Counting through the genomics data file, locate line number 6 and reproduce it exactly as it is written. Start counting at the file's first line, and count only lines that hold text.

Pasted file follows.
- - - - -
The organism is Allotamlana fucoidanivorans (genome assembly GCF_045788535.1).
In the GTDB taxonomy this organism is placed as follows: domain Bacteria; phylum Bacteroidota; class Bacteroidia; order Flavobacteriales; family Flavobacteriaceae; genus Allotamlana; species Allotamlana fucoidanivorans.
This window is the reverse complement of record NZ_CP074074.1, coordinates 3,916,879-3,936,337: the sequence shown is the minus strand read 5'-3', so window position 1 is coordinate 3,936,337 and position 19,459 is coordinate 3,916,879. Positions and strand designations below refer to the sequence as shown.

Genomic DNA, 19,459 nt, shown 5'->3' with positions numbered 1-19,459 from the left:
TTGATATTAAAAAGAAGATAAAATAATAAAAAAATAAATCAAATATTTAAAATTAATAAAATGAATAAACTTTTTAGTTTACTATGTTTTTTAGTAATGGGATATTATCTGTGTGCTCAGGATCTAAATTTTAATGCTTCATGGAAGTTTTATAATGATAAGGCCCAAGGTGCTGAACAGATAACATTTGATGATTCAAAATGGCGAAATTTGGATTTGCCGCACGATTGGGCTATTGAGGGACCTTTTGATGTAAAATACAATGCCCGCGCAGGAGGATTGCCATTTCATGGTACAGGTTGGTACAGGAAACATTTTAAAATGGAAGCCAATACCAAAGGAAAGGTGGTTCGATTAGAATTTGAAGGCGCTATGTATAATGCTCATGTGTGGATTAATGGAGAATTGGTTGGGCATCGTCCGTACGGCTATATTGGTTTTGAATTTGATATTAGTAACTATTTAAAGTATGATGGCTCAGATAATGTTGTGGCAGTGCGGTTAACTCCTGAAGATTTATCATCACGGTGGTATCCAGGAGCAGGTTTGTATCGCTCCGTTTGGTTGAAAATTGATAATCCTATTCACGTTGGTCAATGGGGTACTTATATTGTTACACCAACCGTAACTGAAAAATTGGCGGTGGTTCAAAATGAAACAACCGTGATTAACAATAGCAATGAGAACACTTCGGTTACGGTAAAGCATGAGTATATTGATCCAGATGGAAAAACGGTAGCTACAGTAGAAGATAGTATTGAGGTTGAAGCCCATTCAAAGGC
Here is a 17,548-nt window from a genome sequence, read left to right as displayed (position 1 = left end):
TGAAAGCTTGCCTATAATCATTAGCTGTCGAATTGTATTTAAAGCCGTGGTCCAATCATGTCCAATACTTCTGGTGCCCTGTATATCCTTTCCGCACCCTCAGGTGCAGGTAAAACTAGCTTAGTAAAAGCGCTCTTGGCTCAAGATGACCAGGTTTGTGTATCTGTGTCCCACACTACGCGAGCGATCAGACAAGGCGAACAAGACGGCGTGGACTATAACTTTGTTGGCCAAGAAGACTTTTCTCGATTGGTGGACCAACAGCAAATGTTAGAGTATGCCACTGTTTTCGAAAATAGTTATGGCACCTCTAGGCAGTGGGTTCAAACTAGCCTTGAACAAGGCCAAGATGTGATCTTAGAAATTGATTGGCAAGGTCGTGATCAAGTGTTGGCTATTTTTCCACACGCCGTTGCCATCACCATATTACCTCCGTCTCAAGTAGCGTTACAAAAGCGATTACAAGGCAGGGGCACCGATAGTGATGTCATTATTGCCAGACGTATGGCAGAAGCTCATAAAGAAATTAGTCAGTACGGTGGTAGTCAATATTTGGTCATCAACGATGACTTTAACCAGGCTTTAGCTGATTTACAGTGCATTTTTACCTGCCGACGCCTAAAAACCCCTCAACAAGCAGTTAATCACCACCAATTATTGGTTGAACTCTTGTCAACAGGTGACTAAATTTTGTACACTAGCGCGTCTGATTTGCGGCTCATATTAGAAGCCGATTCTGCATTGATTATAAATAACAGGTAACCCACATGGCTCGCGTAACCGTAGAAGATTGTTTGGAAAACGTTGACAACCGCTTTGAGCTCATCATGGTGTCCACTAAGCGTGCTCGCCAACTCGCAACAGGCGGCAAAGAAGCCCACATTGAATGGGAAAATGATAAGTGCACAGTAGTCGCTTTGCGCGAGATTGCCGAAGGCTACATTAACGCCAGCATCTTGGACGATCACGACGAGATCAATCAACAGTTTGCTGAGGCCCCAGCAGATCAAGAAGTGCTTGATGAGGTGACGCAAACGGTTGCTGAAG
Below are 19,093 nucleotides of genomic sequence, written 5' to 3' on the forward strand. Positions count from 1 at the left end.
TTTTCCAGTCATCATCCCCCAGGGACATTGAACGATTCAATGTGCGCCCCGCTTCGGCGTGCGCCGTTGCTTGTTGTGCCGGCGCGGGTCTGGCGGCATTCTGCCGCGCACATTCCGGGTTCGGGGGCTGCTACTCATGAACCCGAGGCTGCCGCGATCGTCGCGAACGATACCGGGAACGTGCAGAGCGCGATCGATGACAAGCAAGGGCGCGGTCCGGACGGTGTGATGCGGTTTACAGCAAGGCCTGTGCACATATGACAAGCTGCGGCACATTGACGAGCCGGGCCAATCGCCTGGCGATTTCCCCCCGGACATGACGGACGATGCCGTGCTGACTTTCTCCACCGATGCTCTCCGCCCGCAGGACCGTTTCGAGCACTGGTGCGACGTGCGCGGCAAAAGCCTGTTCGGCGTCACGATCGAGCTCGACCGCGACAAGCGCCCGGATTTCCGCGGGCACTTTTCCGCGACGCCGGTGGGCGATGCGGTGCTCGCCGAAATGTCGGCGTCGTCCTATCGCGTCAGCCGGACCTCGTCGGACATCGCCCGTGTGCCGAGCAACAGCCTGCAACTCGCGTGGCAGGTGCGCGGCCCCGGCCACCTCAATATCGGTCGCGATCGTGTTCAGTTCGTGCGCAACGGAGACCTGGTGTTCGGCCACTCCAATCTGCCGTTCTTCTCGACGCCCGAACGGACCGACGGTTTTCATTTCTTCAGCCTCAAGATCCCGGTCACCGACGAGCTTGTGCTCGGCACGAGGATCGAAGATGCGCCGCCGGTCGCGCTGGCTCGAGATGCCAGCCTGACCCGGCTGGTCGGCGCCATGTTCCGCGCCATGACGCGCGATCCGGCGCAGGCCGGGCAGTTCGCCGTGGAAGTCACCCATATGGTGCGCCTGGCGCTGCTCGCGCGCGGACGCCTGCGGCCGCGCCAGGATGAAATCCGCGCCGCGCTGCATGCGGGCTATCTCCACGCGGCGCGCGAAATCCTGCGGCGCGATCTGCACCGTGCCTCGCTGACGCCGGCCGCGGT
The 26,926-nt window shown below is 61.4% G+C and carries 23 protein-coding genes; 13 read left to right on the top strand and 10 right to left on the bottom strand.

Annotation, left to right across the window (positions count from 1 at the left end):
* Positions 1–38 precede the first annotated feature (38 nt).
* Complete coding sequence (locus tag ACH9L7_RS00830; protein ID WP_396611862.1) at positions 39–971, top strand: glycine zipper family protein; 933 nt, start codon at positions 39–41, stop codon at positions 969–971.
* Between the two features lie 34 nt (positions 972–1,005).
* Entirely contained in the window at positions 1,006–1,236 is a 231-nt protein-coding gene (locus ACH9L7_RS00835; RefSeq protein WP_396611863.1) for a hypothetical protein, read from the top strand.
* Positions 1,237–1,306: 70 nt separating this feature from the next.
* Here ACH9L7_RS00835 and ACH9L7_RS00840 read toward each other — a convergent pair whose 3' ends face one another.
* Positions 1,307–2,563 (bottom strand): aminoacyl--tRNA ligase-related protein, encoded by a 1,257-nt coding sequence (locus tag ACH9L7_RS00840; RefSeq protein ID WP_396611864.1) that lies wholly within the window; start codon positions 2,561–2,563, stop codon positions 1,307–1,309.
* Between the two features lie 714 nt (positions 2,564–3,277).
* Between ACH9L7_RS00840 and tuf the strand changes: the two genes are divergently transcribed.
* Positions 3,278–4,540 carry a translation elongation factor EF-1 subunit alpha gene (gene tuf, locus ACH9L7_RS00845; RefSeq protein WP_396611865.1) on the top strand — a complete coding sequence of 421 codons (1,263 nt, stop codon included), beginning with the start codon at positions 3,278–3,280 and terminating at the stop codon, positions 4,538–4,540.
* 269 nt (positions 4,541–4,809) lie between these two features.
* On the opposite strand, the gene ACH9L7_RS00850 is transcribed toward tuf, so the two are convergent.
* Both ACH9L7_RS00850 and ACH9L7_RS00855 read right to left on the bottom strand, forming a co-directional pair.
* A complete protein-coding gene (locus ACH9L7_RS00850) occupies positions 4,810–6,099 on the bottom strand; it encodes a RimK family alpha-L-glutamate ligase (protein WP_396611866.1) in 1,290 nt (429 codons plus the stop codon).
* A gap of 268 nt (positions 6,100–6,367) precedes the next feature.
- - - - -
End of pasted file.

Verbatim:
Here is a 17,548-nt window from a genome sequence, read left to right as displayed (position 1 = left end):